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Diageo's move up the value chain brings dividends

A solid trading performance with a rising operating margin was tempered by the spectre of increased input costs
Diageo's move up the value chain brings dividends
  • Underlying operating margin improvement
  • Demographics should support volume growth

Diageo (DGE) continued its run of sales growth and dividend hikes at the half-year mark, while operational performance and cost controls were reflected in a 190 basis point increase in the underlying margin. Management has been tailoring the group's product offering to take account of demographics and changing consumer preferences, so the group continues to benefit from the shift towards more expensive ‘premium’ brands.

Net sales of its brands including Guinness, Smirnoff, Johnnie Walker, and Tanqueray gin, were up 15.8 per cent to £8bn in the six months to the end of December. Diageo’s most expensive ‘premium’ brands were the star performers, contributing 56 per cent of reported net sales and 74 per cent of organic net sales growth.

These drivers look to be well entrenched. Drinks analytics group IWSR predicts that the premium segment of the alcoholic drinks market, which has outperformed the broad alcoholic drinks market growth by 100 per cent between 2015 and 2020, will make up 13 per cent of the total market by 2024. Meanwhile, a rising middle class in Diageo’s fastest growth regions, Africa and Latin America, bodes well for volume growth.

As expected, sales in pubs and restaurants, which have struggled against a backdrop of pandemic restrictions, picked up across Europe and North America in the six months to the end of December. The relaxing of restrictions and a preference for premium alcohol proved a potent combination. Operating profits increased by 22.5 per cent, to £2.7bn, and the firm raised its half-year dividend by 5 per cent to 29.36p a share. Management also confirmed that the second phase of its share buyback programme is expected to be completed no later than 4 March.

Across its largest markets in Europe and the US, inflation is starting to squeeze household budgets. However, Diageo may well be shielded by alcohol’s relative price inelasticity, particularly at the premium end of the liquor market. For many consumers it's clearly a luxury they can afford. Diageo’s brands command enough loyalty to allow them to pass on higher prices without hurting sales. In the half year to the end of December 2021, tequila revenues were up 61 per cent, with the company selling higher volumes, at a higher price despite supply issues in its aged blend.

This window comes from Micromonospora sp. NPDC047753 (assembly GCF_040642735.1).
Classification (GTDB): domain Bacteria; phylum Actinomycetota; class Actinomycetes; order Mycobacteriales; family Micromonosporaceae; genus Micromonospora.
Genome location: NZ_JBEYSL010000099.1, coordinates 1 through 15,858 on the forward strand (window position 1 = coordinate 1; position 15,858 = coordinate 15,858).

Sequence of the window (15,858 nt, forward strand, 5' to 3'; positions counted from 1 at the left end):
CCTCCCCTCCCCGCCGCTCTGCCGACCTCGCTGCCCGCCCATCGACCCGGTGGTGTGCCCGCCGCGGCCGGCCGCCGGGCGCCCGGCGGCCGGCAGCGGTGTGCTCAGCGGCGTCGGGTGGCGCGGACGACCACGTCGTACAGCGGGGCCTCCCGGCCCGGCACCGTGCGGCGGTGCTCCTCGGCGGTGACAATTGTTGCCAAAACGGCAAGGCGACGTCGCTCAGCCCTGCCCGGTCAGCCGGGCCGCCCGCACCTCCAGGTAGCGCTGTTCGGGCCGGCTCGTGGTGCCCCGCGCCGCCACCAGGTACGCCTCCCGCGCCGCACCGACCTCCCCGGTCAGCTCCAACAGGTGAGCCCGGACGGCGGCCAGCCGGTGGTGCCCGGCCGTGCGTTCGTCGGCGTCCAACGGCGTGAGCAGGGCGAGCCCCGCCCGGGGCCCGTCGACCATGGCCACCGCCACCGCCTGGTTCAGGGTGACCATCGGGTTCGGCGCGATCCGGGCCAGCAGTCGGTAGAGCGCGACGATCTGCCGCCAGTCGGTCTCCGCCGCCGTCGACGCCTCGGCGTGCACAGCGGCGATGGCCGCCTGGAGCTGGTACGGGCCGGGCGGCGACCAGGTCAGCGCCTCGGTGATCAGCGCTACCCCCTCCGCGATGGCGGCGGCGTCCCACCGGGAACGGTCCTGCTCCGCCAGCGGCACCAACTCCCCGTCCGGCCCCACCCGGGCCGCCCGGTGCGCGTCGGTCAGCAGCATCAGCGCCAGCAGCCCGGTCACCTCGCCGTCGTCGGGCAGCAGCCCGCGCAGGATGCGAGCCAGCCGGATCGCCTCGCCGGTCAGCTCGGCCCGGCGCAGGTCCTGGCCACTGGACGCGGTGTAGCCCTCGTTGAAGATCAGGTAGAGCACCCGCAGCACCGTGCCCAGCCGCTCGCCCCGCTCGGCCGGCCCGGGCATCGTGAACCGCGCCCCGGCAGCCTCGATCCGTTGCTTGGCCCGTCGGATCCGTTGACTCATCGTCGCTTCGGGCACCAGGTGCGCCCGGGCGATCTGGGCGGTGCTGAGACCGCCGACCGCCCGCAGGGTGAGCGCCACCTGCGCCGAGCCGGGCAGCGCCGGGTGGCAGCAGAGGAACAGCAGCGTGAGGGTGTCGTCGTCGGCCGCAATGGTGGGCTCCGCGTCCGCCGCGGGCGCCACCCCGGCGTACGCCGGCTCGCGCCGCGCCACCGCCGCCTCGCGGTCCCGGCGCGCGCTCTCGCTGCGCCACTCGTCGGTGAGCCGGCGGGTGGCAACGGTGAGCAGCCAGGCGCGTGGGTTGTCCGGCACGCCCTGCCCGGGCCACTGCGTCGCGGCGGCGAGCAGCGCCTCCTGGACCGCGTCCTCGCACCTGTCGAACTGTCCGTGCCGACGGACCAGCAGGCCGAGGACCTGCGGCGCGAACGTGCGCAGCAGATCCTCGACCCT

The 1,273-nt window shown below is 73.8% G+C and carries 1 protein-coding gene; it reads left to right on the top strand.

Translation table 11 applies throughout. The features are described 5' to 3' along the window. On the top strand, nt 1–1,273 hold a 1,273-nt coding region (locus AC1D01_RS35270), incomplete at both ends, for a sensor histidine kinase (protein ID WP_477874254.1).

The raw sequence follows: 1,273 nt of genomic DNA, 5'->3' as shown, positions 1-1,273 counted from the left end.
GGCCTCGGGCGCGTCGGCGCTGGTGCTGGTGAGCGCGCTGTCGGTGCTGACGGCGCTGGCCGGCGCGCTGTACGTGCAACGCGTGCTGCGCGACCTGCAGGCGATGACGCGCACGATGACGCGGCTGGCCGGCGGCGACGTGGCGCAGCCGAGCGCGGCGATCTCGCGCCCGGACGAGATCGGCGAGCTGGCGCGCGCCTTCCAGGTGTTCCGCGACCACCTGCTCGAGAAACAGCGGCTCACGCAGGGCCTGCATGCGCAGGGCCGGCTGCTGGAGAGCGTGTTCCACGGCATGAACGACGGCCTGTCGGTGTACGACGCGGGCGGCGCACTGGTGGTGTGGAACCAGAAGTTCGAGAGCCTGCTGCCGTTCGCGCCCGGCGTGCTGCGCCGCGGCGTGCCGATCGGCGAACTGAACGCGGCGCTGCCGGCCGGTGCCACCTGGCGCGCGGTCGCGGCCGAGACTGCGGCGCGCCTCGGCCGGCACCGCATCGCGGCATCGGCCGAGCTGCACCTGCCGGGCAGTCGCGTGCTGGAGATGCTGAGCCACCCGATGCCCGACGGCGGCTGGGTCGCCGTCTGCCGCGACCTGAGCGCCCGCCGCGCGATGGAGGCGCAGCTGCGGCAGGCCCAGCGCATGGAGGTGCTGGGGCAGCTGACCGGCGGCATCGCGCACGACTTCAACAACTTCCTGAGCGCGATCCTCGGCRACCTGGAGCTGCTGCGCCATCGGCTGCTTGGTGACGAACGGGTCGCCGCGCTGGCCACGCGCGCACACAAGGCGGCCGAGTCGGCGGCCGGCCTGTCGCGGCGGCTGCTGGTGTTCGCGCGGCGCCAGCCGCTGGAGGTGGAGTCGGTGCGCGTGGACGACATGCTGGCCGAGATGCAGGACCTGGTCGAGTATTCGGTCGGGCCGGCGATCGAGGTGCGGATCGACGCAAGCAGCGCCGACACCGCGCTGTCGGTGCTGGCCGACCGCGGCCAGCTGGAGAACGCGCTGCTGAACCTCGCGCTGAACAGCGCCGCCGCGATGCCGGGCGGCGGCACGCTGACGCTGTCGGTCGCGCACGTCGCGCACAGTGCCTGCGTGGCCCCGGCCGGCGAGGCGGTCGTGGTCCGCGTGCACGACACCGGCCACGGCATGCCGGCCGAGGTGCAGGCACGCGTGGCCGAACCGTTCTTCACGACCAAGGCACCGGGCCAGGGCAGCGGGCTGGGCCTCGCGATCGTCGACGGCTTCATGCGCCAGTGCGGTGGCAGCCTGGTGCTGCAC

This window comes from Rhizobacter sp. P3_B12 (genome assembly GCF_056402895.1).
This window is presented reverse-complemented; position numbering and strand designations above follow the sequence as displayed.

The chief executive, Ivan Menezes, expects organic sales to continue growing by 5-7 per cent and organic operating profits to grow sustainably within a range of 6-9 per cent over the next three years. “While we expect near-term volatility to remain, including potential impacts from Covid-19, global supply chain constraints and rising cost inflation, I am confident in our ability to successfully navigate these disruptions through the remainder of the year,” said Menezes.

The share price, up by nearly a third over the past 12 months, could gain more traction if the rotation out of growth stocks is sustained. They currently change hands at 27 times Jefferies' forward EPS estimate. Hardly bargain basement territory, and increasing costs for grain and energy could constrict margin growth. However, it is one of the better options in an inflationary environment and the projected forward yield of 2.4 per cent also helps in that regard. Buy.

Last IC View: Buy, 3,640p, 28 Oct 2021 

TOUCH:3,655-3,656p12-MONTH HIGH:4,110pLOW: 2,805p
Half-year to 31 DecTurnover (£bn)Pre-tax profit (£bn)Earnings per share (p)Dividend per share (p)
% change+13+24+25+5
Ex-div:24 Feb   
Payment:7 Apr   
*Includes intangible assets of £10.9bn, or 471p a share